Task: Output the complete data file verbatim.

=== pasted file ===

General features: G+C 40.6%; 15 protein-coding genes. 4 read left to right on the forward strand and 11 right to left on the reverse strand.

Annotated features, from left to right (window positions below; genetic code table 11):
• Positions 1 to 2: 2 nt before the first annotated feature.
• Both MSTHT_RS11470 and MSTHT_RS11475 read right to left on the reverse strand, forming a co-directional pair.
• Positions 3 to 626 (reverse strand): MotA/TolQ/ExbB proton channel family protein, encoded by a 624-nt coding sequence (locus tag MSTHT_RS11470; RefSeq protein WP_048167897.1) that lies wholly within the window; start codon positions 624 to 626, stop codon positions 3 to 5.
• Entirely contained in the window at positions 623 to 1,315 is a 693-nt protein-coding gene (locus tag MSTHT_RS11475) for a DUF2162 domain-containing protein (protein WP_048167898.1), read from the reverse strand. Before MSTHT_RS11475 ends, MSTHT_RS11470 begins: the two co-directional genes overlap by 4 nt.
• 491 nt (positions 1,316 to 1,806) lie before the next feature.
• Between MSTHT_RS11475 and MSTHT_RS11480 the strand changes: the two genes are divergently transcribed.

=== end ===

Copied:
General features: G+C 40.6%; 15 protein-coding genes. 4 read left to right on the forward strand and 11 right to left on the reverse strand.

Annotated features, from left to right (window positions below; genetic code table 11):
• Positions 1 to 2: 2 nt before the first annotated feature.
• Both MSTHT_RS11470 and MSTHT_RS11475 read right to left on the reverse strand, forming a co-directional pair.
• Positions 3 to 626 (reverse strand): MotA/TolQ/ExbB proton channel family protein, encoded by a 624-nt coding sequence (locus tag MSTHT_RS11470; RefSeq protein WP_048167897.1) that lies wholly within the window; start codon positions 624 to 626, stop codon positions 3 to 5.
• Entirely contained in the window at positions 623 to 1,315 is a 693-nt protein-coding gene (locus tag MSTHT_RS11475) for a DUF2162 domain-containing protein (protein WP_048167898.1), read from the reverse strand. Before MSTHT_RS11475 ends, MSTHT_RS11470 begins: the two co-directional genes overlap by 4 nt.
• 491 nt (positions 1,316 to 1,806) lie before the next feature.
• Between MSTHT_RS11475 and MSTHT_RS11480 the strand changes: the two genes are divergently transcribed.